Problem getting 3-way working with cooper dimmers

Hi, I recently installed a new Vera3 system and started off with Cooper switches and dimmers. I am have a huge problem getting a 2-way system working. The instructions differ greatly from my scenario and I’m starting to wonder if it is even possible to get this one working without running some new wiring behind the walls. The part that stumps me is that the hot and neutral run to the light first before hitting the first box. This is how I believe it looks. I am using Cooper 9540-N as the master and 9542 as the slave. Any ideas would be greatly appreciated.

Breaker panel ---------black/hot---------light------------first switch----- -------------red-------------------------- second switch
Breaker panel ---------white/neutral----------------------first switch----- -------------white------------------------ second switch
-------------black------------------------- second switch

That Cooper model requires a neutral at the switch.

If your supposition about the wiring is correct, you do not have enough wires to install this switch. Although, you could use a switch that did not require a neutral.

Make sure that you are properly understanding your wiring. You must positively identify all wires before you begin.

I’m not sure I’m reading your picture right but I’ll take a stab and this as I just did this last week in my 80yo house. I’m not sure how your place is wired but maybe some of this description will help you troubleshoot anyway.

The not so quick summary is this: power from the breaker (or source) should come into only one of your boxes in a standard two location setup. This is where the ACCESSORY switch goes. The accessory switch doesn’t actually switch anything. It just acts as a slave to the master switch. All the accessory switch needs is power. When you wire the accessory switch, you also tie the wires together that are in this box to send power to the second box. There, the MASTER switch takes this power and actually switches the power to the light. Whatever wires you tied in the first box to the line wire (usually red and black, but in my old house everything was cloth and looked black) is where the power comes out in the second box. Now, in reality this accessory switch could be located anywhere. It controls the master by associating both switches to each other through Vera. So you could actually do this with any two switches. The wiring diagram was just trying to take a standard 2 location setup with the standard wiring. As long as both switches have power, the MASTER just needs to be located in a spot that controls the light. The accessory can be located anywhere with power. They don’t have to physically connect together.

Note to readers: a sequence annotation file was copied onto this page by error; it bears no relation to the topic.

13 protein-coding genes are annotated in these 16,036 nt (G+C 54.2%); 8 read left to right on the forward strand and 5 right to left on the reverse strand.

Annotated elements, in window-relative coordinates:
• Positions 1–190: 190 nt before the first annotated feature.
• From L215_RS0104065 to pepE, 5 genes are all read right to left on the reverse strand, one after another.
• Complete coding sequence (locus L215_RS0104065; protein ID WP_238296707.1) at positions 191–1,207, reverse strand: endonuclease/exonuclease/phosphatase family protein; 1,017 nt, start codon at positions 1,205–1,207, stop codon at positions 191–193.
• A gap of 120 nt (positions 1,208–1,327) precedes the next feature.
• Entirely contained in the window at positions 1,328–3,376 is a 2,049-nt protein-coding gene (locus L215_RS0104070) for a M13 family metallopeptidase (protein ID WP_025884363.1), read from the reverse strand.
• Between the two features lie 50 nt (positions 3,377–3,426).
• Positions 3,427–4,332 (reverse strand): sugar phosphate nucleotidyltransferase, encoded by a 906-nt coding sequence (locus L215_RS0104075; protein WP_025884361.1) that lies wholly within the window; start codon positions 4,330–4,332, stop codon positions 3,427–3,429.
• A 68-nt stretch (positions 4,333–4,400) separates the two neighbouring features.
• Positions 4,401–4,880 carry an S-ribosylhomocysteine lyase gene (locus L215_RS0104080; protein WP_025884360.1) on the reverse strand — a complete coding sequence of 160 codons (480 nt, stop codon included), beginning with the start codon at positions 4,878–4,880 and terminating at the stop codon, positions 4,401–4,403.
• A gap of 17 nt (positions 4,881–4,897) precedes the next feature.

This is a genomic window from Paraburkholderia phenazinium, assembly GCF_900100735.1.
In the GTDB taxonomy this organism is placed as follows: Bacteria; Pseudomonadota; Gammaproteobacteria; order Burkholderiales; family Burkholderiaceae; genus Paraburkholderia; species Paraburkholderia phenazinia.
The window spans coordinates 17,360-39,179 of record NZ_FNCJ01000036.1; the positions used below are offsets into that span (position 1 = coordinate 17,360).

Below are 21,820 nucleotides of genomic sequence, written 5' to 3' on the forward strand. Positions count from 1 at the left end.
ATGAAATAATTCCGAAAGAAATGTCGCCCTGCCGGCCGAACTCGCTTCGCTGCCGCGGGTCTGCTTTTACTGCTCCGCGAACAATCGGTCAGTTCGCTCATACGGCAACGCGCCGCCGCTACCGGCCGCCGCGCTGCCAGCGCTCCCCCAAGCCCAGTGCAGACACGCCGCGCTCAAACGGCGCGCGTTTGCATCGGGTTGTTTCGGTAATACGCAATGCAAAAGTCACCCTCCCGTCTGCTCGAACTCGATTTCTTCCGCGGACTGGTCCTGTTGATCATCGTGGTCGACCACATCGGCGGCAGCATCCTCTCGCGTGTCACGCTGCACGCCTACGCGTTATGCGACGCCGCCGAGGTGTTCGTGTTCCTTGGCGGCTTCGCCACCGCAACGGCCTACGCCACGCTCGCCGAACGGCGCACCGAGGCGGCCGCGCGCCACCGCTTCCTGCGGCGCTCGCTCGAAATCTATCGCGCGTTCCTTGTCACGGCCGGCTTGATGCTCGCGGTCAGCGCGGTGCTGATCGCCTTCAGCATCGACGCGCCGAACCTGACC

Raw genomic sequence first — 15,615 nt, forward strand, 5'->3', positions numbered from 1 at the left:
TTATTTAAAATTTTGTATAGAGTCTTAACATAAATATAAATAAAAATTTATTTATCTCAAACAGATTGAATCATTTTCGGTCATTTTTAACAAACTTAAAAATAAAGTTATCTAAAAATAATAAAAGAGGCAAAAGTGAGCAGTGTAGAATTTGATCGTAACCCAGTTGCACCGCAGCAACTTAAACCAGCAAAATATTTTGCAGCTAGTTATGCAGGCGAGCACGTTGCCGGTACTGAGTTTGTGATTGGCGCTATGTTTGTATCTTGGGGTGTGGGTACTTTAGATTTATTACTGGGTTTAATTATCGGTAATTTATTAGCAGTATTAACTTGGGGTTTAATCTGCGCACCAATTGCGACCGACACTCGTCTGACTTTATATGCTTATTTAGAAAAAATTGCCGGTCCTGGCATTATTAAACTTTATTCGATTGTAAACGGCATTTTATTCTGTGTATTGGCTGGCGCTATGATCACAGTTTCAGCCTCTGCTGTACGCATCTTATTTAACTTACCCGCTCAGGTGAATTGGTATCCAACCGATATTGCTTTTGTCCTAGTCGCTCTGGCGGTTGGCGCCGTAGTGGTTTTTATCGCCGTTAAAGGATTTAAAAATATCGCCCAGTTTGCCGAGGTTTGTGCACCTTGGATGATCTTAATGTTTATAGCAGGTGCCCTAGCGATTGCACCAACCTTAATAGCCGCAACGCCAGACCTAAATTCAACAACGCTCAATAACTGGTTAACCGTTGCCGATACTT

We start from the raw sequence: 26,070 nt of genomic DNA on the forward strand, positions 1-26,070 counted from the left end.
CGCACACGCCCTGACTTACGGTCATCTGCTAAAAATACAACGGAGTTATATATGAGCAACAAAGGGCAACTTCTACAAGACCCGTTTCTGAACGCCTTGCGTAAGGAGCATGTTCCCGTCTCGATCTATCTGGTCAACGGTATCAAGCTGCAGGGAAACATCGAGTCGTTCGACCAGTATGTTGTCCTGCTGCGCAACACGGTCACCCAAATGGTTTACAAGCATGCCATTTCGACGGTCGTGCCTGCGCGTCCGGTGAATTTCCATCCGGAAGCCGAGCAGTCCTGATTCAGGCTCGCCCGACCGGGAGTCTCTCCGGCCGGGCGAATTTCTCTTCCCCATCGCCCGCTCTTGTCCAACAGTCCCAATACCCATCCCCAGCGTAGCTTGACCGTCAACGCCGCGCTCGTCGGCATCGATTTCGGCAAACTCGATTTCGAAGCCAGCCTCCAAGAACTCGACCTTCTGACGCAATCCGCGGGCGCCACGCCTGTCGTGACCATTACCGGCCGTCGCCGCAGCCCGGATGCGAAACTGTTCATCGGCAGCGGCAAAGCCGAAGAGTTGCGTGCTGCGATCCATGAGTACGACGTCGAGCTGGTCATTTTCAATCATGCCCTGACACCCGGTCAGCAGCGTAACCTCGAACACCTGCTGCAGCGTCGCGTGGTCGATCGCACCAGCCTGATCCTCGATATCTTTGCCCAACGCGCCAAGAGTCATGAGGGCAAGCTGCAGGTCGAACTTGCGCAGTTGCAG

Looking at the 9540 instructions, picture 2.3 shows the first box where the power comes in. Its the cable coming into the box in the bottom right. The black wire with the tag is the one with current. You can see the switch’s black wire is connected to it for its power, as well as a red and black from the other cable going to the second box. In the case of this setup, 3 blacks wires and a red will have constant power. Connect any whites together and and grounds as appropriate.

Picture 2.4 shows the wiring for the second box with the power coming from the first box through the tied red and black wires. They connect to the black wire from the switch. The switched load is output to the red wire from the switch, which then connects to the black wire (the one with the tag) going to the light. All of the whites get connected again as well as the grounds.

So going back to your diagram, if you don’t have a red and black wire going between the two boxes, you should have something connecting the two. The hardest part is identifying what you have. I can go through the process if you want but I’ll save the typing for now. Since my house wiring is old cloth covered, everything looked black. I had to disconnect everything and logically figure out what all the wires and cables did. One of my switches was also part of a multi gang unit so there were even more wires to contend with. Basically if you disconnect the wire that has the power, nothing else in the system at either box should have power. Now say box #1 has power and you disconnect it, but somewhere box #2 still has power. Well that’s fine - just take the box with the light and put the master there, and just wire the accessory in the other box to the power, but no need to connect the two. I guess there are multiple ways to handle this depending on what you have.